Sometimes a collector finds interesting links across time. This is a piece of sheet music which was published by the prominent New York based music producers Leo Feist in 1913. The song “He’s on a boat that sailed last Wednesday” appears to have specifically commissioned by the Cunard Steamship Company to promote R.M.S. Mauretania. By the beginning of the First World War, Leo Feist were one of the seven largest music firms in the world and part of New York’s famous “Tin Pan Alley” collection of music producers and songwriters who dominated the popular music scene from the 1880s until the late 1930s.
There is very little explicit information about how this piece came about but we can infer some details from the working practices of Tin Pan Alley music at the time. Companies such as Leo Feist normally purchased music from aspiring songwriters who came to the company to demonstrate pieces that they wished to sell. Publishers also kept a commission of decent songwriters who they could approach for music directly. It is possible either that this piece was (i) sold to the company independently who saw its marketing potential for Cunard, or (ii) specifically written upon commission of the shipping line.
The second option seems more likely to me given that the lyrics of the song seem to refer indirectly to the R.M.S. Mauretania in the line; “He’s on a five day greyhound traveling fast”. At the time, the Mauretania held the unofficial “Blue Riband” title for the fastest transatlantic crossing. Only she and her elder sister R.M.S. Lusitania would be candidates for the reference of these lyrics. It is also copyrighted “by courtesy of the Cunard Steamship Co. Ltd.” which suggests some right of ownership to the piece.
Songwriter Joe Goodwin is not a well-known name, likely one of the many modestly successful writers of popular songs which New York publishers could rely upon. He was born on 6 June 1889 in Worcester, MA and died on 31 July 1943 in The Bronx, New York. Although he wrote a number of songs pre-WWI, it was not until the late 1920s and early 1930s that his writing became more prolific.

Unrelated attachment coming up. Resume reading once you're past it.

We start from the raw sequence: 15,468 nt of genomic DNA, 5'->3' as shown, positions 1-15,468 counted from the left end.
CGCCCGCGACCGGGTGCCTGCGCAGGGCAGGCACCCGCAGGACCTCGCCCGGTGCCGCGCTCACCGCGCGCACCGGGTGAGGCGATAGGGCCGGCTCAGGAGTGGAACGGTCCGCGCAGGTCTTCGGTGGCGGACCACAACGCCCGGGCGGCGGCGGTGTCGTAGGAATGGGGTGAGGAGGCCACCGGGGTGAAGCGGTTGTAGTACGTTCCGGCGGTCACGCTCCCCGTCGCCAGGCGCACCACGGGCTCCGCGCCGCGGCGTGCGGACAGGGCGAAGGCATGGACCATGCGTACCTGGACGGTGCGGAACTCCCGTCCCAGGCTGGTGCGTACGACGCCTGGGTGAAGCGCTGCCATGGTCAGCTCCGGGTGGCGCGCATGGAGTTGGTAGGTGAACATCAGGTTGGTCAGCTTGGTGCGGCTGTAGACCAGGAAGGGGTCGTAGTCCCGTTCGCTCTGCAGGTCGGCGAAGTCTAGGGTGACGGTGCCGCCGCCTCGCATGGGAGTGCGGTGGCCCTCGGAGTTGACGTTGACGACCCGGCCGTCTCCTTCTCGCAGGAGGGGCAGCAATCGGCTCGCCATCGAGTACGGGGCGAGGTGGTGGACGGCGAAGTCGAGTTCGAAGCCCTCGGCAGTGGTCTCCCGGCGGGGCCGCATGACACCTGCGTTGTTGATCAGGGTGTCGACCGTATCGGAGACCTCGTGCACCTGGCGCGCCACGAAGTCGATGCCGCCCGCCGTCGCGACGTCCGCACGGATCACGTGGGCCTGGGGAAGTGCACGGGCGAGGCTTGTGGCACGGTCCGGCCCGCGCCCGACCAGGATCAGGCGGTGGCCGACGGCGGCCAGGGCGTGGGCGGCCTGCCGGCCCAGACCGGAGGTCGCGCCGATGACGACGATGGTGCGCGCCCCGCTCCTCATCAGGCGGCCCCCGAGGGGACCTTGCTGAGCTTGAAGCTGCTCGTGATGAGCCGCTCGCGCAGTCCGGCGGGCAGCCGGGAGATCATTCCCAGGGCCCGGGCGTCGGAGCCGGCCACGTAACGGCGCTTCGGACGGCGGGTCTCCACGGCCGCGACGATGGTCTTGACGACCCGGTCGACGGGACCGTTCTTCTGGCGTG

Lew Brown is better known although arguably not nearly as widely as he deserves to be. Brown began composing songs for Tin pan Alley in 1912. Like Goodwin, this little commission piece was probably one of his first songs - a daily-bread piece of work with little significance to his future career. From 1921 to 1935, Brown was part of a successful song-writing trio along with Buddy DeSylva and Ray Henderson. After this, he went on to write for Broadway and Hollywood. His works include some of the most popular songs of the era including “Button Up Your Overcoat”, sung by Ruth Etting, and “Don’t Sit Under the Apple Tree”. The latter became popularised by Glenn Miller and the Andrews Sisters who are frequently mistaken to be its original creators.
This little pre-war piece establishes a quant link between the two eras of Mauretania's career, written in her pre-war days by a songwriter who would become responsible for some of the most popular music heard during the "Cabin Liners" era of the late 1920s and early 1930s.